In 2006 the Government rejected the applications of a few religious groups, based on activities deemed illegal or immoral. In the past, the Government rejected the application of one Muslim group that it said was involved in supplying arms to northern Ghana. In another instance, the Government rejected the application of a Christian organization whose founders were accused of sexual harassment and embezzlement. Members of groups that were not officially recognized could practice their religion but did not have legal standing.
Religious organizations must request permission to conduct large nighttime celebrations, particularly those involving loud ceremonies in residential areas or that block off city streets. Officials routinely granted these requests during the period covered by this report.
The Civil Security Division handles complaints associated with a religious organization, particularly noise complaints related to religious celebrations at night. The Ministry of Security sends security forces to address the complaints.
The Government recognized more than 758 religious groups over the past 16 years, although it is unknown how many of them still exist. Most new groups are small Protestant and Muslim congregations. The Office of the Political and Civil Organizations Affairs issues a receipt that serves as temporary recognition to applicant religious groups and associations and allows them to practice their religion, pending investigations and issuance of written authorization, which usually takes several years.
The Muslim Union of Togo reported that since 1991, 65 Muslim groups had registered with the Ministry of Interior and the Muslim Union of Togo, including Islamic development nongovernmental organizations and Islamic radio and television enterprises.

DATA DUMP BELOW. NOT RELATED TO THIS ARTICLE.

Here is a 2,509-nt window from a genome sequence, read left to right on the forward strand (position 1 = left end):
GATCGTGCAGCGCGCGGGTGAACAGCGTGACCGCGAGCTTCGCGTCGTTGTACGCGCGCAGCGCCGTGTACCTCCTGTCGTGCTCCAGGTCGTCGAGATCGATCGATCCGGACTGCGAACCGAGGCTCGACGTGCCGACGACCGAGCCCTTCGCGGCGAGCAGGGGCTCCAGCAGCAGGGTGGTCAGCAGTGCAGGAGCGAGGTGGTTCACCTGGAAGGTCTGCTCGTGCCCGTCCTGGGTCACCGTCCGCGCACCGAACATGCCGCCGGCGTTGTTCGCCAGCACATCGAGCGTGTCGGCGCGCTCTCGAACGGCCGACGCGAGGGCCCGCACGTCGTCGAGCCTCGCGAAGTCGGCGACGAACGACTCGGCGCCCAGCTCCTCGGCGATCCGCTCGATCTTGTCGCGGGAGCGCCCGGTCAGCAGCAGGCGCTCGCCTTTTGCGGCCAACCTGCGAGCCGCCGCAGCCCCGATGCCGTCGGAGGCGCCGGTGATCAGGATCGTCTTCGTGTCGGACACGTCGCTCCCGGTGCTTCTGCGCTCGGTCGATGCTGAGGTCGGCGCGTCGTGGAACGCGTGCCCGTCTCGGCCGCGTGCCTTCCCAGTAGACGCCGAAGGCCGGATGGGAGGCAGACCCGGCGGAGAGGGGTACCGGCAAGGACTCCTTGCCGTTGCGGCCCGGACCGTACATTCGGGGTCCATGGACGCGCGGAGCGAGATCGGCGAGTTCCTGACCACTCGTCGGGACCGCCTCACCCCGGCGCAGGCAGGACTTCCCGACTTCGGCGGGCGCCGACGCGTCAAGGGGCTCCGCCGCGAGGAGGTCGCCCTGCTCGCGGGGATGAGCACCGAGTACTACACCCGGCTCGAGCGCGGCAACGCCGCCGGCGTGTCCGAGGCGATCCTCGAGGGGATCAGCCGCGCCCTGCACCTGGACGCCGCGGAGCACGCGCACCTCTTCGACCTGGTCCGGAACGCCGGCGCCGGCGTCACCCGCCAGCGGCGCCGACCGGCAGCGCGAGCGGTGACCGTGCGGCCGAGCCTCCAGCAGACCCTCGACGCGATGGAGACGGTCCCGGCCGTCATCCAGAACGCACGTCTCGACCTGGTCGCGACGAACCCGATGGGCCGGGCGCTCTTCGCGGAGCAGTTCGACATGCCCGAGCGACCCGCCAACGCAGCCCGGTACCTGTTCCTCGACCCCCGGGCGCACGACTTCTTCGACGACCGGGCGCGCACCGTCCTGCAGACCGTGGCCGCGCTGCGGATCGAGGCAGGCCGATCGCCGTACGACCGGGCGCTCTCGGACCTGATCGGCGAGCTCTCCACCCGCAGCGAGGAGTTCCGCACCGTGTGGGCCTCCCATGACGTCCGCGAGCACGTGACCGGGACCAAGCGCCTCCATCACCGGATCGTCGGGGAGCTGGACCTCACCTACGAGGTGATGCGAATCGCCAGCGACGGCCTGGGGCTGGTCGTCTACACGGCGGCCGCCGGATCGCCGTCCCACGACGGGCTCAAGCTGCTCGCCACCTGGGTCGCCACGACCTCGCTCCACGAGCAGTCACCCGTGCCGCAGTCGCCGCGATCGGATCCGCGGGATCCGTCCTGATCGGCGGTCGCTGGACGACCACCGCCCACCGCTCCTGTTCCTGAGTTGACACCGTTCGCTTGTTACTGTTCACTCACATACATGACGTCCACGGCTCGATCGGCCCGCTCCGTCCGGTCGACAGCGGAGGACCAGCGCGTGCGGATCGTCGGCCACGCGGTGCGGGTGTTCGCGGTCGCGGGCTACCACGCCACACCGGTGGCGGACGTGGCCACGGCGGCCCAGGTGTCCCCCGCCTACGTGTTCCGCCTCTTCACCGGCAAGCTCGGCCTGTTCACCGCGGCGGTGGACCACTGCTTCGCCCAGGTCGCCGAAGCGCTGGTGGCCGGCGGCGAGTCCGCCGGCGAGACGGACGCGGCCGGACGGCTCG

Foreign missionary groups must meet the same registration requirements as other groups.
Religion classes are not part of the curriculum at public schools. Catholic, Protestant, and Islamic schools are common; however, they do not receive funding from the Government.
Restrictions on Religious Freedom
Government policy and practice contributed to the generally free practice of religion.
Religious groups are generally left alone if they refrain from political activities and human rights issues, unless their opinions support the regime. In December 2005 the government-controlled media regulatory body, the High Authority for Radio-Television and Communication (HAAC) banned all political programs on community and religious radio and television stations. In the past, HAAC shut down or suspended broadcasts at Radio Maria, a popular station operated by a Catholic priest that has been critical of government actions.
There were no reports of religious prisoners or detainees in the country.
Forced Religious Conversion
There were no reports of forced religious conversion, including of minor U.S. citizens who had been abducted or illegally removed from the United States, or of the refusal to allow such citizens to be returned to the United States.
Section III. Societal Abuses and Discrimination
There were no reports of societal abuses or discrimination based on religious belief or practice. Members of different religious groups regularly invited one another to their respective ceremonies. Intermarriage between persons of different religious groups was common.
The Christian Council addressed common issues among Protestant denominations. The council comprises the Assemblies of God, Protestant Methodist, the Baptist Convention, Pentecostal churches, Seventh-day Adventist, Lutheran, and Evangelical Presbyterian denominations. Catholics and Protestants frequently collaborated through the Biblical Alliance.
Section IV. U.S. Government Policy
The U.S. Government discusses religious freedom issues with the Government as part of its overall policy to promote human rights. The U.S. Embassy organized activities to inform the public about religious diversity, values, and culture in the United States. The Embassy also hosted a dinner for Muslim leaders and distributed thousands of publications on U.S. society that included key portions on religious freedom.
The Embassy included religious leaders, particularly Muslim leaders, in the International Visitors Program and continued an English language program that contained segments about religious tolerance in the United States.
Released on September 14, 2007